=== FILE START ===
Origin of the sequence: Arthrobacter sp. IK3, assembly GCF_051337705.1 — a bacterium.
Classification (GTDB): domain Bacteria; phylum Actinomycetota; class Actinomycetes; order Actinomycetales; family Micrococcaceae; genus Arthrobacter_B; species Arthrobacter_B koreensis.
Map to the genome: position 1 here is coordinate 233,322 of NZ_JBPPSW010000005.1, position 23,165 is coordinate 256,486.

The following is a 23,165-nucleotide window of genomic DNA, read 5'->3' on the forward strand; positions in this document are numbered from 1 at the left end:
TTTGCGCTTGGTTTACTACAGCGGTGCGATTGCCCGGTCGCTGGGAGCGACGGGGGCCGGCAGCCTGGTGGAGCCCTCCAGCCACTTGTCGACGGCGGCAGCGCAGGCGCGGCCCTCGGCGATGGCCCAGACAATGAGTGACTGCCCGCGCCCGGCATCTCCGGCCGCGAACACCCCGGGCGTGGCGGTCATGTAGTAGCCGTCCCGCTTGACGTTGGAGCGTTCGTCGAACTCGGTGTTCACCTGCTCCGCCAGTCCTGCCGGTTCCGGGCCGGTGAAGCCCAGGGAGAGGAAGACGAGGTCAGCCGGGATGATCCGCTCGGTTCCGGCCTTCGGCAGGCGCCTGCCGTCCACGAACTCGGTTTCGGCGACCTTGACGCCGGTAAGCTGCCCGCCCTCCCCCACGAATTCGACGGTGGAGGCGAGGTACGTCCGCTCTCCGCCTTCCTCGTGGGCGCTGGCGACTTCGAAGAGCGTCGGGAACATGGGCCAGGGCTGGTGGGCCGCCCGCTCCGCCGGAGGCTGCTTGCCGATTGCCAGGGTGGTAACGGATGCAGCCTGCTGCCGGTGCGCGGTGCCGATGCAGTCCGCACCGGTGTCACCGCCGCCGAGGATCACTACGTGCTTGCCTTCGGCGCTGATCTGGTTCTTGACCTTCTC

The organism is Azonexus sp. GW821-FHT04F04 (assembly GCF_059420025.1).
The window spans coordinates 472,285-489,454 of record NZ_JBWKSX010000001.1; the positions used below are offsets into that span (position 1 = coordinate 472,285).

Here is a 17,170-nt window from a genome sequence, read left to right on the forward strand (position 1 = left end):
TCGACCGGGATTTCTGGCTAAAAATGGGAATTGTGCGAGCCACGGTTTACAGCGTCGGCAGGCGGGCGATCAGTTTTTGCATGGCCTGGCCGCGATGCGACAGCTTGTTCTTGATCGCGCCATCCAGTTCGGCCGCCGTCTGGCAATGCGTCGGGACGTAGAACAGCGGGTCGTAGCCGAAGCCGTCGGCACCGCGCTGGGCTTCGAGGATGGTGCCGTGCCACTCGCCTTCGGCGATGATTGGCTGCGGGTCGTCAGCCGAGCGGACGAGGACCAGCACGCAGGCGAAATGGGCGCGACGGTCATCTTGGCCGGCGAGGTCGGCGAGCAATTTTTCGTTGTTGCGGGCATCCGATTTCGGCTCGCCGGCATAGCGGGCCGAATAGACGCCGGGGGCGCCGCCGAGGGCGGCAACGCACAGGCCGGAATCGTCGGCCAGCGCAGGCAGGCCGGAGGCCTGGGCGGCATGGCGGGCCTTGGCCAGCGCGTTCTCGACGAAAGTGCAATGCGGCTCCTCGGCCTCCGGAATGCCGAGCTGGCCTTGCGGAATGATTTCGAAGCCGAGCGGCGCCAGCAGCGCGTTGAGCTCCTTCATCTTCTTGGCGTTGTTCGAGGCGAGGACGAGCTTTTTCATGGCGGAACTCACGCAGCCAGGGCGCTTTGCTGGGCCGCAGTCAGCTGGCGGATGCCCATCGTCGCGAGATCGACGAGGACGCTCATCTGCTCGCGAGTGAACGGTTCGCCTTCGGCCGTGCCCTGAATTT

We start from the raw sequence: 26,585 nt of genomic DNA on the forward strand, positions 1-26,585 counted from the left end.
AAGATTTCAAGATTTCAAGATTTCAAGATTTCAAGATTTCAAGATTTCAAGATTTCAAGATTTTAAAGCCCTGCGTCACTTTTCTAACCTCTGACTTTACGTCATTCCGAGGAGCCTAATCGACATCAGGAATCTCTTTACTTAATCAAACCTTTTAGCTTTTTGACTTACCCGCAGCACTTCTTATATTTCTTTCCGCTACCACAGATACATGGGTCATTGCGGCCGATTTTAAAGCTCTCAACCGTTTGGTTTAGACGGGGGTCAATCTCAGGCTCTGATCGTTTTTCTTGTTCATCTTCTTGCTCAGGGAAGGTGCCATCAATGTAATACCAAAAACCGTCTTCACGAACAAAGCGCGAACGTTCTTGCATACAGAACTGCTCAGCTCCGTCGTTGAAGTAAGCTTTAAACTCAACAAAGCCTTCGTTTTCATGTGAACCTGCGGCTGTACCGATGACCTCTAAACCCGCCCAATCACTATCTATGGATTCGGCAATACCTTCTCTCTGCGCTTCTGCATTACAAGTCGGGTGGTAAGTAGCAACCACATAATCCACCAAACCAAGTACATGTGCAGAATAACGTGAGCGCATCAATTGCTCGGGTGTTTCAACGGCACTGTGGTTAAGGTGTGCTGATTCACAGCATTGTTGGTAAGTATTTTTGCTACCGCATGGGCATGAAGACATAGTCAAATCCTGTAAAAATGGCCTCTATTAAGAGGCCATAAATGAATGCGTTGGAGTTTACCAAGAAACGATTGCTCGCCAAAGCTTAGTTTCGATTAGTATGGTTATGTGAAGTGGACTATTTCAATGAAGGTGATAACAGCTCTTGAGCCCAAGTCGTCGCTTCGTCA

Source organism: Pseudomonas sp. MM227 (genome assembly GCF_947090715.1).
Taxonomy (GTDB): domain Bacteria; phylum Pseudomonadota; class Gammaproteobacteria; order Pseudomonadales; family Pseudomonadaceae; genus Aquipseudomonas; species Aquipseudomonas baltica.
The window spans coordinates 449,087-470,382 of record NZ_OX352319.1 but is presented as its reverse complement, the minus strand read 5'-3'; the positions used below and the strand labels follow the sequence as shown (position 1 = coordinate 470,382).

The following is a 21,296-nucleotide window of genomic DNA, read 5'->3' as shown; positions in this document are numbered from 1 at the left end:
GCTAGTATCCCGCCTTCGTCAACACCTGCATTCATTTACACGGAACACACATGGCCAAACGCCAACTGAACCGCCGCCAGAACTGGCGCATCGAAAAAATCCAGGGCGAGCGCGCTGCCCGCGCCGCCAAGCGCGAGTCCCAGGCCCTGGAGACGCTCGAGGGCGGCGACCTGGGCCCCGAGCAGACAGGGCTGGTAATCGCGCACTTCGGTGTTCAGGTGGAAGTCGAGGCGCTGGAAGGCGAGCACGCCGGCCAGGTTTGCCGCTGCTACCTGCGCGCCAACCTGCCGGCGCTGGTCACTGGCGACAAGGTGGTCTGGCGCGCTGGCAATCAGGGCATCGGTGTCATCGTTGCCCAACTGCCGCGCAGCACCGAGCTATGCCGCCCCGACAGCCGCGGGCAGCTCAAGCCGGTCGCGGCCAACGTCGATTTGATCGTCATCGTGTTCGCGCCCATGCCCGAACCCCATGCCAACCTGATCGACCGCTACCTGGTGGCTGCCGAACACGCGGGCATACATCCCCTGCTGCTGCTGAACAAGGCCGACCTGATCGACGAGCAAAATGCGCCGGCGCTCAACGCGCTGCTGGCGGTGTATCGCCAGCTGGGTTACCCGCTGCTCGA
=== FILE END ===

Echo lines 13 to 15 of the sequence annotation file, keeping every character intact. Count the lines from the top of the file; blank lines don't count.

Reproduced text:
Taxonomy (GTDB): domain Bacteria; phylum Pseudomonadota; class Gammaproteobacteria; order Pseudomonadales; family Pseudomonadaceae; genus Aquipseudomonas; species Aquipseudomonas baltica.
The window spans coordinates 449,087-470,382 of record NZ_OX352319.1 but is presented as its reverse complement, the minus strand read 5'-3'; the positions used below and the strand labels follow the sequence as shown (position 1 = coordinate 470,382).

The following is a 21,296-nucleotide window of genomic DNA, read 5'->3' as shown; positions in this document are numbered from 1 at the left end: